Teachers work collegially in the best interests of children and their families. They are strongly committed to the centre's Christian philosophy. Teachers have positive and responsive relationships with children and parents. They implement a wide range of effective strategies that promote children’s thinking, creativity and problem solving skills. Teachers skilfully integrate literacy and mathematics learning into children's play. They work closely with outside agencies and parents to support the learning and care of children with diverse needs, including those who have English as a second language. Children's learning and care is effectively promoted through the implementation of responsive teaching practices.

The head teacher provides well-informed leadership. She is highly respected by teachers and parents, and has a successful focus on maintaining a collegial teaching team. The head teacher models effective teaching practice and provides regular feedback to teachers about their teaching. Consideration should now be given to documenting this feedback as part of the teacher appraisal process. The head teacher leads useful self-review processes that contribute to ongoing kindergarten development.

The kindergarten benefits from effective governance from BELC. The knowledgeable centre manager provides good-quality support for the head teacher and teaching team. An appropriate policy framework has been developed to guide centre operations. Well aligned strategic and annual plans guide kindergarten direction and improvement. BELC generously funds the kindergarten to maintain high levels of qualified staff, high-quality resources and low children-to-teacher ratios. A useful framework to support the development of effective self-review practices has been implemented. Leaders and teachers undertake both spontaneous and planned self reviews that contribute to ongoing improvement. Engagement in comprehensive professional development is supporting leaders and teachers' knowledge of in-depth self review and the implications of the revised New Zealand early childhood curriculum Te Whāriki.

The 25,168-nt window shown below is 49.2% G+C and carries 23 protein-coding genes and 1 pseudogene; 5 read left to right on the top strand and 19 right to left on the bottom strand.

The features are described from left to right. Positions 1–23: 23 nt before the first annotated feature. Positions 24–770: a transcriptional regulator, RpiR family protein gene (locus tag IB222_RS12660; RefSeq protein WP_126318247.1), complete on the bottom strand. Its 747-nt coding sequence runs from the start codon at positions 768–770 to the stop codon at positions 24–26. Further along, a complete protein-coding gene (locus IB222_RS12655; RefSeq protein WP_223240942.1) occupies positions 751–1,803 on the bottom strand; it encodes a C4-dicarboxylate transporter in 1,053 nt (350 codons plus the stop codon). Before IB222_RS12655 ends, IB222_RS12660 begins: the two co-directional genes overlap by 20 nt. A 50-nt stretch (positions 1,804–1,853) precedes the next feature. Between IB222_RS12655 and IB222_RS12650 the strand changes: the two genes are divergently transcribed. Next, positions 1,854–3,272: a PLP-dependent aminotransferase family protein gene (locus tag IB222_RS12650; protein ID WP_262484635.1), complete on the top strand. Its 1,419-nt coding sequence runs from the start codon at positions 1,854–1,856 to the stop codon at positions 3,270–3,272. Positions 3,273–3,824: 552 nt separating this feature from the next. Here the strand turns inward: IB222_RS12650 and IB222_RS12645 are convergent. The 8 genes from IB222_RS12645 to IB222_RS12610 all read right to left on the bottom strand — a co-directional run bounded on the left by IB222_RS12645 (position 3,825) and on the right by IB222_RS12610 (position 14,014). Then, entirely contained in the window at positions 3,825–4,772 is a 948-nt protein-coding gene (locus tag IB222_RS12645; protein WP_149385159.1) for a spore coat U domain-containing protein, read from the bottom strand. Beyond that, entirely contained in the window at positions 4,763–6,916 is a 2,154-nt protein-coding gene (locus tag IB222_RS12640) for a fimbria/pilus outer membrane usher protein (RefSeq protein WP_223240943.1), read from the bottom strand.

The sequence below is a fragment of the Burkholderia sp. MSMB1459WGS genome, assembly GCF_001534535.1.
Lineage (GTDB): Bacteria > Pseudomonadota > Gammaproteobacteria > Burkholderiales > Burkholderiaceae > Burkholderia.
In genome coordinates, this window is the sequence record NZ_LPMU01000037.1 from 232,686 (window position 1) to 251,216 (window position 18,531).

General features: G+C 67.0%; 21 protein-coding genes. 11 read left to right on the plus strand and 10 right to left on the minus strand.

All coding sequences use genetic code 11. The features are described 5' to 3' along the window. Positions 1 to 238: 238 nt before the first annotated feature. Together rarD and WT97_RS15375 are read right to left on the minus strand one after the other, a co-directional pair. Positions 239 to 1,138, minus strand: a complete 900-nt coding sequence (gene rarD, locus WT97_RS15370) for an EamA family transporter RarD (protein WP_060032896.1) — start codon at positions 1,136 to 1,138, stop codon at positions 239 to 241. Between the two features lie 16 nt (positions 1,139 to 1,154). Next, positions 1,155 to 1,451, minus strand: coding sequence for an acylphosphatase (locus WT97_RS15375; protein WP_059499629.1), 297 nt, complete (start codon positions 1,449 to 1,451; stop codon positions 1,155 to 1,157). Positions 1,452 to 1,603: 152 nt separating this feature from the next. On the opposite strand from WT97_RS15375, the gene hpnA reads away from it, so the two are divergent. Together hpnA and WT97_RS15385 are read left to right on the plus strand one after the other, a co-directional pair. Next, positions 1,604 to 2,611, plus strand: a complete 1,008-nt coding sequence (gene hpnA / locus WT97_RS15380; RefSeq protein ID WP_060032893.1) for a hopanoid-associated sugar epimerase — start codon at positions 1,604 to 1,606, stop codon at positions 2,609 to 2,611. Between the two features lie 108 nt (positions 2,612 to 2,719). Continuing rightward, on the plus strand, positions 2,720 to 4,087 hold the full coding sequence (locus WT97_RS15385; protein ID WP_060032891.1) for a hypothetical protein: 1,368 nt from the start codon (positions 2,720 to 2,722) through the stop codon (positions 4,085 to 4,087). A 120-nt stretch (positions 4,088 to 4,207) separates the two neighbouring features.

Key Next Steps

Leaders and ERO agree that ongoing development of assessment practice should focus on documentation that reflects children's language culture and identity, parent perspectives and children's learning over time.

Management Assurance on Legal Requirements

Before the review, the staff and management of Bethlehem College Kindergarten completed an ERO Centre Assurance Statement and Self-Audit Checklist. In these documents they attested that they have taken all reasonable steps to meet their legal obligations related to:

  • curriculum
  • premises and facilities
  • health and safety practices
  • governance, management and administration.

During the review, ERO looked at the service’s systems for managing the following areas that have a potentially high impact on children's wellbeing:

  • emotional safety (including positive guidance and child protection)

  • physical safety (including supervision; sleep procedures; accidents; medication; hygiene; excursion policies and procedures)

  • suitable staffing (including qualification levels; police vetting; teacher registration; ratios)

  • evacuation procedures and practices for fire and earthquake.

All early childhood services are required to promote children's health and safety and to regularly review their compliance with legal requirements.

Next ERO Review